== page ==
Agency: Leo Burnett London
Portas made her name overhauling the retail industry, teaching shop owners how to create an environment that translates into booming sales.
But after years of dishing out the advice, the former creative director of Harvey Nichols is putting her own concepts into practice, and exploring what she believes to be a gap in the market – a high street style that works for women, not girls.
Portas is prepared to stake her professional reputation on designing, launching and selling her own fashion range aimed at this market. And she's doing it amidst one of the country's worst recessions for decades.
She says: "I know I am risking criticism by starting my own venture. But isn't that what life is about, if you don't make change or come to the edge or push boundaries?
"I am just one of those people that do that, I am already on to what my next idea is. You either put your head above the parapet and some people have a little slap or some laugh with you and enjoy it with you.
"But if you don't put your head up there, how boring. And I am just not a safe person so you know, so what."
Portas’ start-up is based in an area of House of Fraser's flagship store on Oxford Street and the journey is being broadcast on Channel 4’s three-part fly-on-the wall series, Mary Queen of Frocks, from next Tuesday (4th October).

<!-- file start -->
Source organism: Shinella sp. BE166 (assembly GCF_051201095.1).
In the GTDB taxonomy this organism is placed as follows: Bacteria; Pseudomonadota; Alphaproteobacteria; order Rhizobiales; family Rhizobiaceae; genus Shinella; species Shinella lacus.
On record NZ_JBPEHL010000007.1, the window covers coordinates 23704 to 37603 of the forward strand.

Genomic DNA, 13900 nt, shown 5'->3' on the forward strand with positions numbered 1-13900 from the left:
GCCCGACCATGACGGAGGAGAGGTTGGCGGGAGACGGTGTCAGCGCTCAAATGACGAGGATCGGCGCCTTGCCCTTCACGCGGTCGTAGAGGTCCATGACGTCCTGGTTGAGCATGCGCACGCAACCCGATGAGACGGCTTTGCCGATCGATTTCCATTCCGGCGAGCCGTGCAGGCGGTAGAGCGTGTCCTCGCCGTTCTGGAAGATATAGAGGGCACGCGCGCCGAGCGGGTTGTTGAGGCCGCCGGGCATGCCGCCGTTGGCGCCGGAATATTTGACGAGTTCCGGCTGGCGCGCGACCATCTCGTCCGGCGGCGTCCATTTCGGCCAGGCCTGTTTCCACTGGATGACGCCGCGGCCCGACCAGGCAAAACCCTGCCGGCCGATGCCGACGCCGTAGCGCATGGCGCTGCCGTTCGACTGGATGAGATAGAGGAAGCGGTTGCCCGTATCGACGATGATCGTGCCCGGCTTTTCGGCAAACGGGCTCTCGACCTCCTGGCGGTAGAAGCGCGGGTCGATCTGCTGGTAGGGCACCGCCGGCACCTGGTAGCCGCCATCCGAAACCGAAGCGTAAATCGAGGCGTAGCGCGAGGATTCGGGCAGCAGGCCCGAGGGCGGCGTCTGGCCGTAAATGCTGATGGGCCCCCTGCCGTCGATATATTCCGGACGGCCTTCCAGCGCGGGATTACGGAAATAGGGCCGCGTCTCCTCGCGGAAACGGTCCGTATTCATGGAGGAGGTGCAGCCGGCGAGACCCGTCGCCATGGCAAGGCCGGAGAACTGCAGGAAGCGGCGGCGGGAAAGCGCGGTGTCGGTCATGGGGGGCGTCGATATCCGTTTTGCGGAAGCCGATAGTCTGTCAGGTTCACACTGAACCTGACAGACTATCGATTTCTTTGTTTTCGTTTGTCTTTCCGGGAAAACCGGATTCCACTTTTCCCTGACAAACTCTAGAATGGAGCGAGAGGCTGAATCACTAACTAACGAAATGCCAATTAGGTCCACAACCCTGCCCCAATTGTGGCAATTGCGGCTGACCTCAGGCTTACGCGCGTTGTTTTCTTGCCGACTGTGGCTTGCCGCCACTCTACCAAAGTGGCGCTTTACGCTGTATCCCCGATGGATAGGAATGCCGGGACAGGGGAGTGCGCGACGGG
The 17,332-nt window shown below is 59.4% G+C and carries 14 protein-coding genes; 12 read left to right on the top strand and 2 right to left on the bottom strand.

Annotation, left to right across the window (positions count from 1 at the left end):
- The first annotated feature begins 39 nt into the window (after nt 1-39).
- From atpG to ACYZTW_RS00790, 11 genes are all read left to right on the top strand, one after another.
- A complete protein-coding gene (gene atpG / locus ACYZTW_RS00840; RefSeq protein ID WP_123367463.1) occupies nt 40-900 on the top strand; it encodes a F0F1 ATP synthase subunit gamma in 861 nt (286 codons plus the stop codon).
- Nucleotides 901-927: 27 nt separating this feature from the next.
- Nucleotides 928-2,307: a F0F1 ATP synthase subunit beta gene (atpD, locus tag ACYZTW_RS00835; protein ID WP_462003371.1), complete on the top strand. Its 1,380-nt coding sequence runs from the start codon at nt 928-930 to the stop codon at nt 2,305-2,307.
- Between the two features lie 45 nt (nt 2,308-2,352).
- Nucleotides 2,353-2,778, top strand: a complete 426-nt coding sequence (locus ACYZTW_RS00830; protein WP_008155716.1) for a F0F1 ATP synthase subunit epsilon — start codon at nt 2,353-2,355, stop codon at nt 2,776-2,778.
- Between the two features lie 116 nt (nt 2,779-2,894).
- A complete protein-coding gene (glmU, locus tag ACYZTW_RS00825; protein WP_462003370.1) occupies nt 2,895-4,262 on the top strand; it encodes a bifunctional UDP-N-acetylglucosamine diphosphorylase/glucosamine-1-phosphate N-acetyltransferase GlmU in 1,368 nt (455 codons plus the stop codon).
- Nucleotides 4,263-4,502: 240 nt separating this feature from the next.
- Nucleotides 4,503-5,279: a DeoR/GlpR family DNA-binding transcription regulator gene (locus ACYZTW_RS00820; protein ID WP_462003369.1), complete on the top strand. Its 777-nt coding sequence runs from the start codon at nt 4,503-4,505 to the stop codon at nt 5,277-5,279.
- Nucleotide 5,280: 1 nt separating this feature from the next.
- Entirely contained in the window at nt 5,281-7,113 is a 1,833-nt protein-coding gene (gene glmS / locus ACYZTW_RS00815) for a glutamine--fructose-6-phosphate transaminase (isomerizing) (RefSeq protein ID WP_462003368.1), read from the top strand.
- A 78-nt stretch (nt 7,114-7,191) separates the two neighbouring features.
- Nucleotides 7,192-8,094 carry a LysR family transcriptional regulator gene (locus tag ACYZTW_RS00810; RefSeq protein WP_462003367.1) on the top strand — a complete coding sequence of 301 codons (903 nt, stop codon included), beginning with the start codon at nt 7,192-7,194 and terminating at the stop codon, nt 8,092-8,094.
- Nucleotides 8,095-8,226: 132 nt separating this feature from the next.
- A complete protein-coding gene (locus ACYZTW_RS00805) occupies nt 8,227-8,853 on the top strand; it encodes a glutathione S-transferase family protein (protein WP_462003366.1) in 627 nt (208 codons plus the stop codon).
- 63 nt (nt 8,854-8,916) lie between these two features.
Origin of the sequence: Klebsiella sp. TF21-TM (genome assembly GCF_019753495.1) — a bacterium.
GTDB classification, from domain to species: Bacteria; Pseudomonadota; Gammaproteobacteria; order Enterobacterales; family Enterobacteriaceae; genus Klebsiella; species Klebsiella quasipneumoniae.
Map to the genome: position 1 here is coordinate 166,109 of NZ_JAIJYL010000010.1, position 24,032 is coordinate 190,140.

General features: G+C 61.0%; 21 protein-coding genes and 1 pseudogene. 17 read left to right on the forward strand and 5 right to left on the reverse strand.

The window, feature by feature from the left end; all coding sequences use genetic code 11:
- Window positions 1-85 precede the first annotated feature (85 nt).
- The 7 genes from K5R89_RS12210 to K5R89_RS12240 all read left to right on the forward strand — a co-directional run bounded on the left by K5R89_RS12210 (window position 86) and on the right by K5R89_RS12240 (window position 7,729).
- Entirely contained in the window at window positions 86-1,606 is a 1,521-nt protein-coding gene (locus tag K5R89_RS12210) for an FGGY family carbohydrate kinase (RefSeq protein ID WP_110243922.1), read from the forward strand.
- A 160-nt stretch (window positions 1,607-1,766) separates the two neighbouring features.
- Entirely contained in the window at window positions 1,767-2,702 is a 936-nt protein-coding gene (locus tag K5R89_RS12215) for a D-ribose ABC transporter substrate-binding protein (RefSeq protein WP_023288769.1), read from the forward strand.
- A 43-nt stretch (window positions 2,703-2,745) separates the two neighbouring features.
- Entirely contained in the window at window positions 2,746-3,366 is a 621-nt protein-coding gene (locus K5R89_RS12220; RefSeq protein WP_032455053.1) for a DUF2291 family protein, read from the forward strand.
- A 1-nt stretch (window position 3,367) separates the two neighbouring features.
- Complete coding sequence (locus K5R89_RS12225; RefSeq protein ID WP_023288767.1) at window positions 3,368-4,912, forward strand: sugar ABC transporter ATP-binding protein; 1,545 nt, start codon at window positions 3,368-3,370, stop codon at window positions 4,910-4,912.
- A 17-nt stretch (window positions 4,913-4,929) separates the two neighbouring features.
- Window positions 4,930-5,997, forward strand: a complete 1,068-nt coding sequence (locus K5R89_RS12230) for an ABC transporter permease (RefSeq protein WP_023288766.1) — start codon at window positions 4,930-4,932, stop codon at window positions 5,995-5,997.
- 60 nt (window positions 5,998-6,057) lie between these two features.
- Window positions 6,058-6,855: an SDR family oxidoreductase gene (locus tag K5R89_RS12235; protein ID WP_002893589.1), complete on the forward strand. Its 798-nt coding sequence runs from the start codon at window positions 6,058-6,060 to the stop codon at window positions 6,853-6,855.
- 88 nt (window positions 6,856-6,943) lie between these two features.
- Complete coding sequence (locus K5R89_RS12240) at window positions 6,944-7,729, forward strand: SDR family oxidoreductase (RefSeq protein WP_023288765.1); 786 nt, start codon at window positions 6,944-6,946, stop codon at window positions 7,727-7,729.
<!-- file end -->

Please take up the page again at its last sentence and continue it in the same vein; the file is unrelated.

Talking ahead of next week’s TV broadcast, Portas explains some of the building blocks behind the launch: "I've tried my best to make it best retail practice.
"And that's not just about customer service; it is also about the environment, the vision, the energy and the service. It is even about the smell of the shop, the music being played, the product. It's the whole lot coming together in harmony."
Many retailers on the high street are currently battling with sales stagnation, with a tough September expected to be followed by a difficult October.
A greater percentage of businesses now forecast sales will be down when compared to the same period last year, according to figures from the Confederation of British Industry (CBI) this week.
In September, 24% of retailers experienced a sales lift, while 39% dropped. Similar sales drops are expected for October (-14%).
Judith McKenna, chair of CBI's Distributive Trades Panel and ASDA's chief operating officer, blames "sluggish" sales on bruised consumer confidence, citing a combination of low wage growth, high prices and rising unemployment.
It is into an environment of shoppers clamping down on discretionary spending into which 49 year old Portas launches her new shopping experience. Described as the "culmination of months and months of planning", and the "realisation of a long held dream", it marks an emotional and testing time for the business woman.
Portas ends the video interview with a revealing swipe at her critics and an insight into her strength of character: "The people who criticise you, I look at them and go ‘do I really care? Do I really care?".
Follow Arif Durrani on Twitter @DurraniMix
Channel 4’s three-part fly-on-the wall series, Mary Queen of Frocks, starts next Tuesday (4th October)
This article was first published on marketingmagazine.co.uk